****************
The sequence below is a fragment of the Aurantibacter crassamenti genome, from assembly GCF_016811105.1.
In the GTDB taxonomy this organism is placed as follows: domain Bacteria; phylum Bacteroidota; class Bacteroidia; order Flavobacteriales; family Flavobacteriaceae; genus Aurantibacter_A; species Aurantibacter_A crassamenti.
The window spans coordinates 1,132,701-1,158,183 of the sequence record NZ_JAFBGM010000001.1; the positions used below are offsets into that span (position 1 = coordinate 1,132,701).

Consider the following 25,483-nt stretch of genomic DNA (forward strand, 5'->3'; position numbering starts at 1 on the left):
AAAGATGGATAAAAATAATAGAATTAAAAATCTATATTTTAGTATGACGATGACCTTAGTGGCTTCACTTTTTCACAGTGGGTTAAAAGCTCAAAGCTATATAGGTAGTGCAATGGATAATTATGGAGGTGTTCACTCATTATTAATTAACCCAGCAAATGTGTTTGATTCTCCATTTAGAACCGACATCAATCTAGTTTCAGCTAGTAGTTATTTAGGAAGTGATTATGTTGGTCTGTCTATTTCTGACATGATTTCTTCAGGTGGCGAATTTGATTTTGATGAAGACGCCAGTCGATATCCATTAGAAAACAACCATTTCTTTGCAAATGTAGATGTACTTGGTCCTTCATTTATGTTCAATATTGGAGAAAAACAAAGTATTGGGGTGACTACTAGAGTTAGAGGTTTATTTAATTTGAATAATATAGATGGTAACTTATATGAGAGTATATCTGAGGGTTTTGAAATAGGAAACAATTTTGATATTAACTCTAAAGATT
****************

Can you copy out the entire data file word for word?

The sequence below is a fragment of the Aurantibacter crassamenti genome, from assembly GCF_016811105.1.
In the GTDB taxonomy this organism is placed as follows: domain Bacteria; phylum Bacteroidota; class Bacteroidia; order Flavobacteriales; family Flavobacteriaceae; genus Aurantibacter_A; species Aurantibacter_A crassamenti.
The window spans coordinates 1,132,701-1,158,183 of the sequence record NZ_JAFBGM010000001.1; the positions used below are offsets into that span (position 1 = coordinate 1,132,701).

Consider the following 25,483-nt stretch of genomic DNA (forward strand, 5'->3'; position numbering starts at 1 on the left):
AAAGATGGATAAAAATAATAGAATTAAAAATCTATATTTTAGTATGACGATGACCTTAGTGGCTTCACTTTTTCACAGTGGGTTAAAAGCTCAAAGCTATATAGGTAGTGCAATGGATAATTATGGAGGTGTTCACTCATTATTAATTAACCCAGCAAATGTGTTTGATTCTCCATTTAGAACCGACATCAATCTAGTTTCAGCTAGTAGTTATTTAGGAAGTGATTATGTTGGTCTGTCTATTTCTGACATGATTTCTTCAGGTGGCGAATTTGATTTTGATGAAGACGCCAGTCGATATCCATTAGAAAACAACCATTTCTTTGCAAATGTAGATGTACTTGGTCCTTCATTTATGTTCAATATTGGAGAAAAACAAAGTATTGGGGTGACTACTAGAGTTAGAGGTTTATTTAATTTGAATAATATAGATGGTAACTTATATGAGAGTATATCTGAGGGTTTTGAAATAGGAAACAATTTTGATATTAACTCTAAAGATT